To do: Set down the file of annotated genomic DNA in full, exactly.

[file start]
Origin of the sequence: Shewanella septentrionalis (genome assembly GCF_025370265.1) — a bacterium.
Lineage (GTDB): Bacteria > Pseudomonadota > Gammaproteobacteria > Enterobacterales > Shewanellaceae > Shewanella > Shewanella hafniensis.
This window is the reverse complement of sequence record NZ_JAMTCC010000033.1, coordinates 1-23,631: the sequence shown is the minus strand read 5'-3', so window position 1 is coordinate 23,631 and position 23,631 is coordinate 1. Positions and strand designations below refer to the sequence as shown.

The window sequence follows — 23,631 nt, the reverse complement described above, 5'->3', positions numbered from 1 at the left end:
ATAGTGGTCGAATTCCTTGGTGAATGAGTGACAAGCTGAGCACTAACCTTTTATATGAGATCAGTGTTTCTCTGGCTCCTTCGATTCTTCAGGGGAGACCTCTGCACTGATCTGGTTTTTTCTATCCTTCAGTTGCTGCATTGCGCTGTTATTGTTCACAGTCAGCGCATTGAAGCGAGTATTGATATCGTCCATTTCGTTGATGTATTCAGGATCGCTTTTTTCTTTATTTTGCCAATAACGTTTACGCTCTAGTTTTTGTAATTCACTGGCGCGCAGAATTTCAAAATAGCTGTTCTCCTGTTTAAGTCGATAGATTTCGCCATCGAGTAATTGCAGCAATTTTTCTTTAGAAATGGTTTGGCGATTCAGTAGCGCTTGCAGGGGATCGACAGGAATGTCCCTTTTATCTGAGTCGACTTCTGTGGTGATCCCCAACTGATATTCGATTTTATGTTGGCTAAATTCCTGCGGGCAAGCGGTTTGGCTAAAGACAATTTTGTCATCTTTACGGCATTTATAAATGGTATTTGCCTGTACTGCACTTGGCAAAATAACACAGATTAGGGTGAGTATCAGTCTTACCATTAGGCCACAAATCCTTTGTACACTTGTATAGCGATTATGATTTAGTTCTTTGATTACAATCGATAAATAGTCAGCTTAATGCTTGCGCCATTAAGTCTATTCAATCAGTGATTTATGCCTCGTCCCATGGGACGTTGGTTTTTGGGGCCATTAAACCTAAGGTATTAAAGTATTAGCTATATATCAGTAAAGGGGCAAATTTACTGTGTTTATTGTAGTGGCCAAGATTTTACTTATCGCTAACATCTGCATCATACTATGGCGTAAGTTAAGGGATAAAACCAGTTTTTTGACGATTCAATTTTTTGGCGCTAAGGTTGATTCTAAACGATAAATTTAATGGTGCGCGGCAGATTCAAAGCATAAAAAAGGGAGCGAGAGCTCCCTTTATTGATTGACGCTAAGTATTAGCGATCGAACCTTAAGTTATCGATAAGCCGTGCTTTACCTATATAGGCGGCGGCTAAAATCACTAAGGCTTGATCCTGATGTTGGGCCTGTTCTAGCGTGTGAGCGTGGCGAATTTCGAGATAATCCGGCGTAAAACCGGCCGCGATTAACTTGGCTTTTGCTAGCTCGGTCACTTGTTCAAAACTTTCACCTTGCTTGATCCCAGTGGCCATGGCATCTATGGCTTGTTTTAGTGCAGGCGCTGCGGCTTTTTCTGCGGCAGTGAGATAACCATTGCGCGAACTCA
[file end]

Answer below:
Origin of the sequence: Shewanella septentrionalis (genome assembly GCF_025370265.1) — a bacterium.
Lineage (GTDB): Bacteria > Pseudomonadota > Gammaproteobacteria > Enterobacterales > Shewanellaceae > Shewanella > Shewanella hafniensis.
This window is the reverse complement of sequence record NZ_JAMTCC010000033.1, coordinates 1-23,631: the sequence shown is the minus strand read 5'-3', so window position 1 is coordinate 23,631 and position 23,631 is coordinate 1. Positions and strand designations below refer to the sequence as shown.

The window sequence follows — 23,631 nt, the reverse complement described above, 5'->3', positions numbered from 1 at the left end:
ATAGTGGTCGAATTCCTTGGTGAATGAGTGACAAGCTGAGCACTAACCTTTTATATGAGATCAGTGTTTCTCTGGCTCCTTCGATTCTTCAGGGGAGACCTCTGCACTGATCTGGTTTTTTCTATCCTTCAGTTGCTGCATTGCGCTGTTATTGTTCACAGTCAGCGCATTGAAGCGAGTATTGATATCGTCCATTTCGTTGATGTATTCAGGATCGCTTTTTTCTTTATTTTGCCAATAACGTTTACGCTCTAGTTTTTGTAATTCACTGGCGCGCAGAATTTCAAAATAGCTGTTCTCCTGTTTAAGTCGATAGATTTCGCCATCGAGTAATTGCAGCAATTTTTCTTTAGAAATGGTTTGGCGATTCAGTAGCGCTTGCAGGGGATCGACAGGAATGTCCCTTTTATCTGAGTCGACTTCTGTGGTGATCCCCAACTGATATTCGATTTTATGTTGGCTAAATTCCTGCGGGCAAGCGGTTTGGCTAAAGACAATTTTGTCATCTTTACGGCATTTATAAATGGTATTTGCCTGTACTGCACTTGGCAAAATAACACAGATTAGGGTGAGTATCAGTCTTACCATTAGGCCACAAATCCTTTGTACACTTGTATAGCGATTATGATTTAGTTCTTTGATTACAATCGATAAATAGTCAGCTTAATGCTTGCGCCATTAAGTCTATTCAATCAGTGATTTATGCCTCGTCCCATGGGACGTTGGTTTTTGGGGCCATTAAACCTAAGGTATTAAAGTATTAGCTATATATCAGTAAAGGGGCAAATTTACTGTGTTTATTGTAGTGGCCAAGATTTTACTTATCGCTAACATCTGCATCATACTATGGCGTAAGTTAAGGGATAAAACCAGTTTTTTGACGATTCAATTTTTTGGCGCTAAGGTTGATTCTAAACGATAAATTTAATGGTGCGCGGCAGATTCAAAGCATAAAAAAGGGAGCGAGAGCTCCCTTTATTGATTGACGCTAAGTATTAGCGATCGAACCTTAAGTTATCGATAAGCCGTGCTTTACCTATATAGGCGGCGGCTAAAATCACTAAGGCTTGATCCTGATGTTGGGCCTGTTCTAGCGTGTGAGCGTGGCGAATTTCGAGATAATCCGGCGTAAAACCGGCCGCGATTAACTTGGCTTTTGCTAGCTCGGTCACTTGTTCAAAACTTTCACCTTGCTTGATCCCAGTGGCCATGGCATCTATGGCTTGTTTTAGTGCAGGCGCTGCGGCTTTTTCTGCGGCAGTGAGATAACCATTGCGCGAACTCA